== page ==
We’ve seen a slew of promotions via September call ups this year. It’s depleted the upper minors quite a bit but there are still some interesting prospects coming up the pipeline. This will be a two-part series examining players who have ceilings and floors that are pretty far apart for a variety of reasons, be it health, age or profile. This week we will look at five pitchers with serious upside and risk:

Josh Hader, LHP, Milwaukee Brewers
Go outside for a moment and listen intently to the wind. In between the gusts you’ll hear the echoes of the whispers of the dreams about what Josh Hader could be if he learns how to consistently command his arsenal. Being left-handed and pumping gas in the upper 90s earns you a long shelf life in baseball. Adding a plus slider to the profile will get baseball people excited about where you’re going. Hader’s one-two punch is electric and he rode his fastball/slider combination from Double-A to Triple-A where he ran into some issues in harsh pitcher’s environment. For most of the arms listed in this section command is going to be the topic du jour, and it is the main detractor in Hader’s profile. He’s an advanced arm but the risk is real with Hader as his change is still a work in progress and his command has just not gotten under control over the past year. Still, Hader managed to strike out 29.3 percent of hitters while walking 12 percent which is pretty hard to do.

Cal Quantrill, RHP, San Diego Padres
Towards the end of the year we got a look at Quantrill in the Midwest League and he showed the characteristics that made him an enticing draft prospect ahead of the 2016 draft. Tommy John Surgery derailed him in 2015 and he spent the entirety of the 2016 season working back from injury. The risk with Quantrill resides in questions about his health. The stuff was premium before the surgery and he flashed it in limited innings as soon as he started pitching in pro ball. The next steps revolve around building arm strength back up while upping his workload in a responsible manner. Quantrill didn’t pitch more than 4 2/3 innings in 2016 which is understandable considering where he is on the Tommy John timetable.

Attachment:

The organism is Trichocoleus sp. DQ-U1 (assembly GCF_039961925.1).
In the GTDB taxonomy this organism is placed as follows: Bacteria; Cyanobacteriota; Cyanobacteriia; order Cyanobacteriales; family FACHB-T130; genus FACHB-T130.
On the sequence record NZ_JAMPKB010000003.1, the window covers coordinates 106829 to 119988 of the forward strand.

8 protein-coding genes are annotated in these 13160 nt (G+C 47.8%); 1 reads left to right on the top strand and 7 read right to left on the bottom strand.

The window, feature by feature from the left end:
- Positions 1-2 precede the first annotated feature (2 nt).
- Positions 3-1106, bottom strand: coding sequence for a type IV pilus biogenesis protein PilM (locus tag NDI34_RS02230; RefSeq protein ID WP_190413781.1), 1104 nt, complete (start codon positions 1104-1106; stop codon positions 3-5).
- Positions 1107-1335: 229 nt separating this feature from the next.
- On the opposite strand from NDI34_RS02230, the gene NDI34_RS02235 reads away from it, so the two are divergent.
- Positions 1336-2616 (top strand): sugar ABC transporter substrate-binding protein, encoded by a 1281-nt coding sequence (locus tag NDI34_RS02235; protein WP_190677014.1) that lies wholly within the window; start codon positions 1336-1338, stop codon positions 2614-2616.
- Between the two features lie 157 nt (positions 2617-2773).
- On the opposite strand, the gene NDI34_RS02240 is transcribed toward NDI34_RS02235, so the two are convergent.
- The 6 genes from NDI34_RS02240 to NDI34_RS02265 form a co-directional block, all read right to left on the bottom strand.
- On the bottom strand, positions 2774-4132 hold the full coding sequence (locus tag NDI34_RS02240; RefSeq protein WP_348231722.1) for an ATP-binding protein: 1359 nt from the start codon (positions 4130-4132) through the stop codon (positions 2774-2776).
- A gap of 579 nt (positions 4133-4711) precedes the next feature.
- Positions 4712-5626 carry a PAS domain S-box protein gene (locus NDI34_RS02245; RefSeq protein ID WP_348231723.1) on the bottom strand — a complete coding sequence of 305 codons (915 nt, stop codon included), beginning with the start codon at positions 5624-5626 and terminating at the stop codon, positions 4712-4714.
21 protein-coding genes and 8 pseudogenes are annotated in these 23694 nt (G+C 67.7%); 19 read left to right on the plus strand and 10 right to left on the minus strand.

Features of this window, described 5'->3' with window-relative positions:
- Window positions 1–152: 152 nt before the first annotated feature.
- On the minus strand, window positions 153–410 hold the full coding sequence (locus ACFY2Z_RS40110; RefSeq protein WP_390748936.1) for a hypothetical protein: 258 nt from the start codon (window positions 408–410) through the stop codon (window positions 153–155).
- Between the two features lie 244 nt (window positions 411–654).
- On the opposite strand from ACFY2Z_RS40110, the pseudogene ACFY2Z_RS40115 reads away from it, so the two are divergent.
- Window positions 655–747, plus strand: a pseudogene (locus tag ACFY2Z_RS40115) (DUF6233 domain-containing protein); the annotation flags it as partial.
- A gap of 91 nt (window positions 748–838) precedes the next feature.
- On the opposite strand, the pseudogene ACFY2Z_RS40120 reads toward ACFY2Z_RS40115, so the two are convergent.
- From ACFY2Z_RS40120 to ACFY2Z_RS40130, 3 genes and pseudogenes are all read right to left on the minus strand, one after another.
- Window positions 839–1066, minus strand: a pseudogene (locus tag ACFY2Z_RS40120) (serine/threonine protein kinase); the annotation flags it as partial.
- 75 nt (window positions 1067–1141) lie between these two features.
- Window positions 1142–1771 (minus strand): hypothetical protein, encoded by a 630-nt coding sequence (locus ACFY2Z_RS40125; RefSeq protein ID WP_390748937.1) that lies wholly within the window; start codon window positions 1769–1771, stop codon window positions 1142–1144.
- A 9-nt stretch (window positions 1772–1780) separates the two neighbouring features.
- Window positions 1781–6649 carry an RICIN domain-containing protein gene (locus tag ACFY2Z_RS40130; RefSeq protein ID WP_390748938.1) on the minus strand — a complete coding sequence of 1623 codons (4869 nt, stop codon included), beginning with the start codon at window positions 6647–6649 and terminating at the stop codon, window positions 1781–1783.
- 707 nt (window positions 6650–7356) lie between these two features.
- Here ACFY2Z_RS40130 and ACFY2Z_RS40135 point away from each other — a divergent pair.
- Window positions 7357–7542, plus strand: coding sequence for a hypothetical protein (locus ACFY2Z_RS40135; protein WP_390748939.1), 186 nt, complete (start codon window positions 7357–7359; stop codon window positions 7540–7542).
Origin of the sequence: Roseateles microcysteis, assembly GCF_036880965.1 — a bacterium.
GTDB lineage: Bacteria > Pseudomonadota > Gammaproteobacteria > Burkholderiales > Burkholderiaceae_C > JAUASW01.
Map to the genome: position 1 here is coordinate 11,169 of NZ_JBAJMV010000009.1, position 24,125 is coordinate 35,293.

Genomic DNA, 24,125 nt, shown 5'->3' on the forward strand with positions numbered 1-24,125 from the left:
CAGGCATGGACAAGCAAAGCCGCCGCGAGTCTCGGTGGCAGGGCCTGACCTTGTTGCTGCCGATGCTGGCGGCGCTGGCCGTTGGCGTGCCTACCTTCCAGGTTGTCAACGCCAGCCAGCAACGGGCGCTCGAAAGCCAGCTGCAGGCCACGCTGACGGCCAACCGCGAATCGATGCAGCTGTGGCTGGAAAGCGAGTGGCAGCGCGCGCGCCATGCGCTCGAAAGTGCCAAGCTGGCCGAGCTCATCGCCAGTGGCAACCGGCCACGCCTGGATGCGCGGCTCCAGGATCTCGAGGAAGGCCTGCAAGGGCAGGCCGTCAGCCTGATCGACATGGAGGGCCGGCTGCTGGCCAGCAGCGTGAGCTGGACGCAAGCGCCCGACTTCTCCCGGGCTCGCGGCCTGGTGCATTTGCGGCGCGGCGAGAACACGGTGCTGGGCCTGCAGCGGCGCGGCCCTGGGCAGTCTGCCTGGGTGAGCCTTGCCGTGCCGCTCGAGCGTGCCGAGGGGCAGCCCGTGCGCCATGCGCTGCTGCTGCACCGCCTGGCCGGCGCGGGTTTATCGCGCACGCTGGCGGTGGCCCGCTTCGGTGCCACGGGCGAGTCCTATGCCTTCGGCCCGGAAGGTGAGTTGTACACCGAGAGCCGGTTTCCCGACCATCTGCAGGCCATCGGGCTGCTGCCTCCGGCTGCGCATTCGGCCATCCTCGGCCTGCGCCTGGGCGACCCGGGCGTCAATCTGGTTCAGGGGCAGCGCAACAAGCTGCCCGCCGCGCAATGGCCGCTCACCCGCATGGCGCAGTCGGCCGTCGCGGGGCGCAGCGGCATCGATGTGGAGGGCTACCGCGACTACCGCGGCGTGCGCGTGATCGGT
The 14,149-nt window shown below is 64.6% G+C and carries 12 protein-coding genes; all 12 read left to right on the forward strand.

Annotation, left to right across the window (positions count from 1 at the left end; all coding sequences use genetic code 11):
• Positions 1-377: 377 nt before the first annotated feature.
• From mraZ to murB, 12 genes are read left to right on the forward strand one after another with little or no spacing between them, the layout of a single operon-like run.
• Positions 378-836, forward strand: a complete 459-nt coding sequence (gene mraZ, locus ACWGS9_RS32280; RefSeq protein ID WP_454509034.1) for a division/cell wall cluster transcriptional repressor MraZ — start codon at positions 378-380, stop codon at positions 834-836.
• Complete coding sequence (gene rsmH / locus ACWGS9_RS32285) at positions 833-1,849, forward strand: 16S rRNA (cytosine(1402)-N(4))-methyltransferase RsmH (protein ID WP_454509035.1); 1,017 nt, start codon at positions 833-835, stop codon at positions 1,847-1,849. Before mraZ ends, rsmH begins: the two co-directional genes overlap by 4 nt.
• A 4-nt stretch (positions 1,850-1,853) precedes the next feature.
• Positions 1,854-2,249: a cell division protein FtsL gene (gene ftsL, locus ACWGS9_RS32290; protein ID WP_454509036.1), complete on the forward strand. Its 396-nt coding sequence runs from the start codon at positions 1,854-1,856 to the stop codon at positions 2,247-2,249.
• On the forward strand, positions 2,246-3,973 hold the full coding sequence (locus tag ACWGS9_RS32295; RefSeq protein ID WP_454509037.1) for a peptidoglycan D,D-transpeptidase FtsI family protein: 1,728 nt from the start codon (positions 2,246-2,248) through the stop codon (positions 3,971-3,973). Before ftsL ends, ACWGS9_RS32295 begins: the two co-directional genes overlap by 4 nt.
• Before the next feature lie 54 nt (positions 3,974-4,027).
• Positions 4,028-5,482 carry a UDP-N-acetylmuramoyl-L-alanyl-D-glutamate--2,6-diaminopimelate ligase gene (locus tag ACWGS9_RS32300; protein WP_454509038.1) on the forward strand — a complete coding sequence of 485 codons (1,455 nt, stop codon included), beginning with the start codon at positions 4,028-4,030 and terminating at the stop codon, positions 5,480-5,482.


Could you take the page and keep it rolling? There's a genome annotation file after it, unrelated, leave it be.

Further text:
Forrest Whitley, RHP, Houston Astros
The Quad Cities River Bandits have been good to me in recent years, as the Astros have sent just about every high-upside prospect they have through Low-A before advancing them to the upper minors. It looks like I could see another talented player in 2017 with Forrest Whitely coming up Houston’s pipeline. Listed at 6-foot-7 and 240 pounds, Whitley has a big, sturdy starter’s frame and pumps heat in the mid-to-upper-90s. He backs it up with two solid breaking balls and some feel for a change. Whitley has a limited professional resume and he’s just a teenager which adds a considerable amount of risk to the profile, but I’ve had some scouts tell me he’s the most talented arm in Houston’s system which includes some heavy hitters in Francis Martes, Albert Abreu and my personal favorite, Franklin Perez.

Sandy Alcantara, RHP, St. Louis Cardinals
I wrote about Alcantara last week for the Midwest League wrap up. I talked about his upside, which is considerable, but let’s talk about the other factors in his profile which center around projection with his body and the stuff. Alcantara has a tapered waist and broad shoulders with a frame that suggests a lot of positive projection with the body. As he adds strength, specifically through his core, there’s hope that he will be able to maintain his mechanics more consistently which should add repeatability which in turn should add command. Alcantara falls off line leading to missed spots and higher than average walk totals. He is reliant on projection more so than most, so there’s a considerable amount of separation between his floor and his ceiling but the tools show a ton of promise.

Riley Pint, RHP, Colorado Rockies
Along the way somewhere, in between Aroldis Chapman appearances and Yordano Ventura starts, premium velocity became something we got a little too comfortable with. We got kinda spoiled with the upper-90s velocity readings and overall velocity has been trending upwards over the past few years. All that said, 100 mph is still 100 mph and Riley Pint can touch 102. There’s a bastard of a breaking ball in the profile as well, which inspires some pretty lofty heights for the young righty. It comes with a bucketload of risk, which is to be expected with a 19-year-old. Pint’s mechanics coming out of the draft were high-effort and difficult to repeat, leading to erratic command. There’s a long, long road between where he is now and where he could be and it’s littered with high-upside arms who could never tame their mechanics. Pint has the upside; it remains to be seen if he can mitigate the risk.

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